As they left for war in Autumn 1914, the soldiers, and the country, believed that it would all be over by Christmas of that year. We know now that the brutal conflict was to drag on for another 4 years, but Christmas 1914 became famous for being the first respite from the war.
Many felt the need to show give a small token of appreciation to those who had put their lives on the line. And so, on 30th October 1914, Princess Mary launched her Christmas Gift fund. She asked the public:
“I want you now to help me send a Christmas present from the whole nation to every sailor afloat and every soldier at the front.”
And they did. Her appeal was met with an enthusiastic response, eventually raising over £162,000 (an incredible sum at the time). This led to the memorable Princess Mary’s Gift Box. It was a beautiful embossed brass box, 128 x 84 x 30mm (5 x 3.3 x 1.2 inches), containing one ounce of pipe tobacco, 20 cigarettes, pipe, a tinder lighter, a Christmas card and a photo of Princess Mary.
On Christmas Day 1914 alone, almost 500,000 Christmas tins were distributed to British service personnel. The boxes were sent to “every sailor afloat and every soldier at the front” in accordance with Princess Mary’s wishes.
A large number of these tins were subsequently damaged in the war, with many being blown apart by shells or rusting away in the wet conditions in the trench. However, the boxes that have survived are now distinctive mementoes of the war’s first Christmas.
They are also absolutely fascinating historic artefacts – each tin is totally unique and may have even been there in the trenches 100 years ago protecting a young tommy’s keepsakes. They each tell their own story, and just looking at them you can see the small bits of damage, the smells and stains that tell the story of how they survived 100 years to remind us of the soldiers who suffered the extreme conditions of the Great War.
As the end of the First World War Armistice Centenary year approaches, it is especially important to remember those soldiers who would have received one of these tins. It’s hard not to think about a young tommy, sitting in his trench on Christmas Day, opening his Princess Mary Christmas tin as carols drifted across No-Man’s Land.
If you’re interested…
We have 50 genuine Christmas Tins available and ready to deliver for Christmas, with 5 coins all from 1918. But with such a limited number available you will need to be quick to own this ultimate Armistice Christmas gift…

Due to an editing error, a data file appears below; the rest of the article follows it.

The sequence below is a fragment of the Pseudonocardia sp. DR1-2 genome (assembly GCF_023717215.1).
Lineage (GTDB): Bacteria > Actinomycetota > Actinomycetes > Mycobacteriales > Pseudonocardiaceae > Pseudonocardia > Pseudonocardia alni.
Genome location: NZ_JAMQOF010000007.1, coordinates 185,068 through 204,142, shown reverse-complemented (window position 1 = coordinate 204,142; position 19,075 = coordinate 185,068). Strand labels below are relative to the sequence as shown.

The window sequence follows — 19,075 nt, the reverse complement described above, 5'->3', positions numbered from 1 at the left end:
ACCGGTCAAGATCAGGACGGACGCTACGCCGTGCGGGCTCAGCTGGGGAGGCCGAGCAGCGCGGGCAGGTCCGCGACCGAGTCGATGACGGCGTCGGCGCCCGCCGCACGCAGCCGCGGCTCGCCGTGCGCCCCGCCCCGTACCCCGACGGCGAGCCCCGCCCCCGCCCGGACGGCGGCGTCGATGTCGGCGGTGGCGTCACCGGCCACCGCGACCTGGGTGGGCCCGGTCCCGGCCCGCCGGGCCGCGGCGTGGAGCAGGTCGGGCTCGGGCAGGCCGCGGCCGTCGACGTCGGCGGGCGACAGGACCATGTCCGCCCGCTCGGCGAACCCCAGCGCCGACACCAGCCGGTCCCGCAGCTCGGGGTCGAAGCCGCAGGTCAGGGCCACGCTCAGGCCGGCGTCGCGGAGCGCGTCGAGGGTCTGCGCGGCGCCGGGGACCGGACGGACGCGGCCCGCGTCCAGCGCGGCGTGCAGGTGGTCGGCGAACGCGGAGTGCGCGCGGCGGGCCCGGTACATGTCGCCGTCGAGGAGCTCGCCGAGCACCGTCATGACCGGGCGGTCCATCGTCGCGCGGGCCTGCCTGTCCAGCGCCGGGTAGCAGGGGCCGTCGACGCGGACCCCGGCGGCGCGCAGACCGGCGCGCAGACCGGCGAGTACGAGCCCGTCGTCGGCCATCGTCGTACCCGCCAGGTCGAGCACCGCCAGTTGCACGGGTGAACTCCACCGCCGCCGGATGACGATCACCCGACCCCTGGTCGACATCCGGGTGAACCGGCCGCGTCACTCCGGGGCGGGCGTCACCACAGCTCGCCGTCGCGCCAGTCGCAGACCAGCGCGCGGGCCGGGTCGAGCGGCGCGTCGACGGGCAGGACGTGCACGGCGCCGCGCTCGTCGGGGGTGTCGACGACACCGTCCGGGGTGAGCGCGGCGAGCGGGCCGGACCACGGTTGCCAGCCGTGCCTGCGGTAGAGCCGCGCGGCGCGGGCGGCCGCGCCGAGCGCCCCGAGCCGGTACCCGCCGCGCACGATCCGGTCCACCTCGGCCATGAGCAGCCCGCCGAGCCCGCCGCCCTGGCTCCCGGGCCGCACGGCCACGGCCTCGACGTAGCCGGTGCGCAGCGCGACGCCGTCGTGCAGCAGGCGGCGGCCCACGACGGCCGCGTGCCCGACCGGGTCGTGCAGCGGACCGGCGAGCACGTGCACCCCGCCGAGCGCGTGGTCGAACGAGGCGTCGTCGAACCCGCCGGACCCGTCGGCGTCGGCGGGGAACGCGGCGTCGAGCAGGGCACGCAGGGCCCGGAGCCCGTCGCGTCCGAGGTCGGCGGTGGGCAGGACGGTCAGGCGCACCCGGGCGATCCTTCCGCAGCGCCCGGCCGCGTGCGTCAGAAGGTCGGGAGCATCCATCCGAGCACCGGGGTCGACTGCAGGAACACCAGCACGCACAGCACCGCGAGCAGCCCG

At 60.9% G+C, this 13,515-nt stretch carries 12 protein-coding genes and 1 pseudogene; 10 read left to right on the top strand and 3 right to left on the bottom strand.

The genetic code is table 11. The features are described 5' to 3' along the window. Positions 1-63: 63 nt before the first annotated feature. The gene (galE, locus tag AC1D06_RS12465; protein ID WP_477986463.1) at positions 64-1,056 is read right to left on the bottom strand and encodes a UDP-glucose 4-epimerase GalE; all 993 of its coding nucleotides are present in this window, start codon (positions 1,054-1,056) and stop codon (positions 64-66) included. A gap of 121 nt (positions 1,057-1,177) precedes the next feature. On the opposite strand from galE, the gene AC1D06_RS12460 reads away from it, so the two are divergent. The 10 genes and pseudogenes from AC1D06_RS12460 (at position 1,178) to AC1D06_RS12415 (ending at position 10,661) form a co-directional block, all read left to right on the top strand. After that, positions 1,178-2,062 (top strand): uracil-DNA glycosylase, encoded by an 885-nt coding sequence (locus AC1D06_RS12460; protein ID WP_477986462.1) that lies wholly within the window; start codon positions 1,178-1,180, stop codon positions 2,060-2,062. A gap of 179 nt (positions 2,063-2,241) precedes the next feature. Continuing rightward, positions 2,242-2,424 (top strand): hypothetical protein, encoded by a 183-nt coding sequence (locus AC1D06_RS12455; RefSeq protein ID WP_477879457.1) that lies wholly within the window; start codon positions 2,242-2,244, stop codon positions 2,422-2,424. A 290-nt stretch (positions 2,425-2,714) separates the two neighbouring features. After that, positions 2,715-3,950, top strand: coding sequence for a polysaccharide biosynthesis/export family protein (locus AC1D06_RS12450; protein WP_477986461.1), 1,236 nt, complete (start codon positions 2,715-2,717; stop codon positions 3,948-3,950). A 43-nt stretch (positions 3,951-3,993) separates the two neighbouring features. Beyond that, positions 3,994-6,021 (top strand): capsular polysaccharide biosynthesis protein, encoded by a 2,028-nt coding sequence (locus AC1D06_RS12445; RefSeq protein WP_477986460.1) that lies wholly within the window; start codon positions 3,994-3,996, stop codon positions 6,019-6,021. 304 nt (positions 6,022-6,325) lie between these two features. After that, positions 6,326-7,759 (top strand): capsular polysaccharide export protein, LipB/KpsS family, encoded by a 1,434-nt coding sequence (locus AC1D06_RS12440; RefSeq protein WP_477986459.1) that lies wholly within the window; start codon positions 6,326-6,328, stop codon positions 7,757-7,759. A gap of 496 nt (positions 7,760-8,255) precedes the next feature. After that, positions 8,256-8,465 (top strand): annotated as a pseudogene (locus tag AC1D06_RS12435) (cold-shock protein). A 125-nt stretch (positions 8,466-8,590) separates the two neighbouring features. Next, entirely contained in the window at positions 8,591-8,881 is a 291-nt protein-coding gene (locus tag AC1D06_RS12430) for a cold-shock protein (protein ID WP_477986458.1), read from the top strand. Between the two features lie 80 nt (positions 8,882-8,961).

Almost 50 years ago, the ten bob note was in every wallet, purse and pocket in Britain. The 10 Shilling banknote would have been recognisable to every schoolchild in Britain, a fact that certainly isn’t the case today!
Worth the equivalent of 50p, back then it would have bought you 6 pints of beer, 10 loaves of bread, or 17 pints of milk. It’s hard to imagine a 50p going so far these days!
The 10 Shilling banknote was the smallest denomination note ever issued by the Bank of England. The denomination was first issued as a banknote by the Treasury during the First World War as an emergency currency and was then issued as a generally circulating note by the Bank of England from 1928.
However, in 1966 when the decision was made to convert Britain’s coinage to a decimal currency it sadly meant saying goodbye to the well-loved 10 Shilling Note.
Under this new system, there was no place for the 10 bob note. It was decided that the new decimal replacement should be issued as a coin, the main reason being that notes had an average lifetime of about five months so it was inefficient to keep replacing a note with such a low denomination.
As a result, the first ever 7-sided coins was introduced in 1969 – the now instantly recognisable 50p coin. The two currencies co-existed for around a year, but finally, on 22nd November 1970, the old 10 bob note ceased to be legal tender.
Almost 50 years on, the 50p is now a staple of British culture and one of the most collectable coins internationally. The 10 bob note stands as an important reminder of the pre-decimal coinage our generation grew up with and also of one of the most significant moments in the history of British currency – decimalisation.
If you’re interested…
Today you have the opportunity to own a FINE SILVER reproduction of the 10 Shilling Banknote for JUST £45. But with limited stock available, you will need to act quickly to secure this perfect piece of nostalgia…